Heart treatment doesn't always begin in recommended 2 minutes, study shows
WEDNESDAY, Jan. 2 (HealthDay News) -- About a third of patients who suffer cardiac arrest in hospitals don't get a defibrillator-delivered shock to start the heart beating again within the two minutes recommended by the American Heart Association, a new study found.
This delay significantly reduces a patient's chance of survival, the study authors said.
"Until now, the recommendation for defibrillation within two minutes was based on expert opinion," said Dr. Paul S. Chan, who led the study while at the University of Michigan and now is a cardiologist with Saint Luke's Mid-America Heart Institute in Kansas City, Mo. "There were no clear standards established. This study helps support the two-minute recommendation."
The findings are published in the Jan. 3 issue of the New England Journal of Medicine.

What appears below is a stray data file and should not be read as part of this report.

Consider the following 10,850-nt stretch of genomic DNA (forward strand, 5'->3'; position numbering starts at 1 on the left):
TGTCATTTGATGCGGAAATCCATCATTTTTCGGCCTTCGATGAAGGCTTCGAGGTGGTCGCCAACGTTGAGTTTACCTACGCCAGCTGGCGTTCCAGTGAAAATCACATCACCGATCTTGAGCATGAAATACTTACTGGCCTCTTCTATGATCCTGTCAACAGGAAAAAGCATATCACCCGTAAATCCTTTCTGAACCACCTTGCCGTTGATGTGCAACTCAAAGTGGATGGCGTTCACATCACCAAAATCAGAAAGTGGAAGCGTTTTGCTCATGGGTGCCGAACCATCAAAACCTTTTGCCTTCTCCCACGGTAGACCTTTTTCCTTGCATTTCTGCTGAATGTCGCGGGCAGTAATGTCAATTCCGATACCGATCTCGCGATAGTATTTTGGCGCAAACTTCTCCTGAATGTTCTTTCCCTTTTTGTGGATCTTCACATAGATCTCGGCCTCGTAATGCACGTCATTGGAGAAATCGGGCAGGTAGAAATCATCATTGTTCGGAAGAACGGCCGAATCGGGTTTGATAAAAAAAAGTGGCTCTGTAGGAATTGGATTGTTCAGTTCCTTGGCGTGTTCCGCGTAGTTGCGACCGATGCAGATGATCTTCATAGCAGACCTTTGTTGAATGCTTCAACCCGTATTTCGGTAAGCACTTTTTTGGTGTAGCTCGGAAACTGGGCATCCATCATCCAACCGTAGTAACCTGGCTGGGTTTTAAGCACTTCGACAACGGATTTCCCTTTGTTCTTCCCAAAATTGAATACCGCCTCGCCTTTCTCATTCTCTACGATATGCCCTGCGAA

Cardiac arrest is a too-common hospital problem. An estimated 750,000 patients experience cardiac arrest in U.S. hospitals each year, the study authors said.
Chan and his collaborators identified almost 6,800 people who had cardiac arrest at 369 hospitals participating in the National Registry of Cardiopulmonary Resuscitation. Overall, the response time seemed impressive, with defibrillation typically beginning an average of one minute after the heart stopped.
But defibrillation did not begin for two or more minutes in 2,045 cases, 30.1 percent of the total. Just 22.2 percent of that subgroup of patients survived to leave the hospital, compared to 39.3 percent of those who got early defibrillation, the study found.
"If we had the ability to look at all the hospitals across the country, the numbers probably would be worse," said Chan, referring both to the time defibrillation begins and chance of survival. "These are the better-performing hospitals, ones that issue quarterly reports."
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